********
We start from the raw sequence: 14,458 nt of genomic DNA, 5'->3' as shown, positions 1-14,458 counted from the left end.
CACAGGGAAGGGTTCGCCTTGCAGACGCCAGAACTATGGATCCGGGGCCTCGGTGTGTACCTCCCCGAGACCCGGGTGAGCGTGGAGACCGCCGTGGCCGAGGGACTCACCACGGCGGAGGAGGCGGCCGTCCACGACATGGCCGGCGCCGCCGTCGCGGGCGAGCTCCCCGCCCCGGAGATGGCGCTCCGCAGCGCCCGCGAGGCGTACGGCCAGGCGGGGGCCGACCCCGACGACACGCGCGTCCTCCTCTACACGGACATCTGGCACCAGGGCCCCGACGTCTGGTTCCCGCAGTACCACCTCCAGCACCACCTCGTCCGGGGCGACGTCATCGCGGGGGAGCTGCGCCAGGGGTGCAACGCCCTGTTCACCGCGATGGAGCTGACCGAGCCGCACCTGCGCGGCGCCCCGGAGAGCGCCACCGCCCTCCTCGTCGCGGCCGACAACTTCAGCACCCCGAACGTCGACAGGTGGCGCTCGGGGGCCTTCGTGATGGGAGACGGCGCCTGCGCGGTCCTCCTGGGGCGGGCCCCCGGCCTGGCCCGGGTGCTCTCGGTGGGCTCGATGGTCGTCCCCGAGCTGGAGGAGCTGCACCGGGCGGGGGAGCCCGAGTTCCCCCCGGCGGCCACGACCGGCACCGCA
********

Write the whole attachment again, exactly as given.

We start from the raw sequence: 14,458 nt of genomic DNA, 5'->3' as shown, positions 1-14,458 counted from the left end.
CACAGGGAAGGGTTCGCCTTGCAGACGCCAGAACTATGGATCCGGGGCCTCGGTGTGTACCTCCCCGAGACCCGGGTGAGCGTGGAGACCGCCGTGGCCGAGGGACTCACCACGGCGGAGGAGGCGGCCGTCCACGACATGGCCGGCGCCGCCGTCGCGGGCGAGCTCCCCGCCCCGGAGATGGCGCTCCGCAGCGCCCGCGAGGCGTACGGCCAGGCGGGGGCCGACCCCGACGACACGCGCGTCCTCCTCTACACGGACATCTGGCACCAGGGCCCCGACGTCTGGTTCCCGCAGTACCACCTCCAGCACCACCTCGTCCGGGGCGACGTCATCGCGGGGGAGCTGCGCCAGGGGTGCAACGCCCTGTTCACCGCGATGGAGCTGACCGAGCCGCACCTGCGCGGCGCCCCGGAGAGCGCCACCGCCCTCCTCGTCGCGGCCGACAACTTCAGCACCCCGAACGTCGACAGGTGGCGCTCGGGGGCCTTCGTGATGGGAGACGGCGCCTGCGCGGTCCTCCTGGGGCGGGCCCCCGGCCTGGCCCGGGTGCTCTCGGTGGGCTCGATGGTCGTCCCCGAGCTGGAGGAGCTGCACCGGGCGGGGGAGCCCGAGTTCCCCCCGGCGGCCACGACCGGCACCGCA